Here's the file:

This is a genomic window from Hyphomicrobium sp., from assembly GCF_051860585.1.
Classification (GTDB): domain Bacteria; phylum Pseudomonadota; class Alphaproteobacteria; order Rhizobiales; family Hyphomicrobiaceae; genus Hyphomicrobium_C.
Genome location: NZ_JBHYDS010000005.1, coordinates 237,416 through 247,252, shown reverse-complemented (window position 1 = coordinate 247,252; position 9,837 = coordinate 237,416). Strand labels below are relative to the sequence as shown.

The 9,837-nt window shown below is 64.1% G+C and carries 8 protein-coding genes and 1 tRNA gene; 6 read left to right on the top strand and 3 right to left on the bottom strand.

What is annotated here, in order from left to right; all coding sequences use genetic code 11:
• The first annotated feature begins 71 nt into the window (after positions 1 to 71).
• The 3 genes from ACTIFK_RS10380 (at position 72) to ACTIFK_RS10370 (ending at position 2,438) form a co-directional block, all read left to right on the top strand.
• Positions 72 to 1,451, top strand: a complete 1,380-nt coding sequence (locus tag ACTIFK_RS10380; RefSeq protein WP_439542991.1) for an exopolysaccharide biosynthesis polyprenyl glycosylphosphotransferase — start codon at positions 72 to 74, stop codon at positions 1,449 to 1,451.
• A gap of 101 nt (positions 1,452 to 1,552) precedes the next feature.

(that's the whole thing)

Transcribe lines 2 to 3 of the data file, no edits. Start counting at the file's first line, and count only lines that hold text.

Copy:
Classification (GTDB): domain Bacteria; phylum Pseudomonadota; class Alphaproteobacteria; order Rhizobiales; family Hyphomicrobiaceae; genus Hyphomicrobium_C.
Genome location: NZ_JBHYDS010000005.1, coordinates 237,416 through 247,252, shown reverse-complemented (window position 1 = coordinate 247,252; position 9,837 = coordinate 237,416). Strand labels below are relative to the sequence as shown.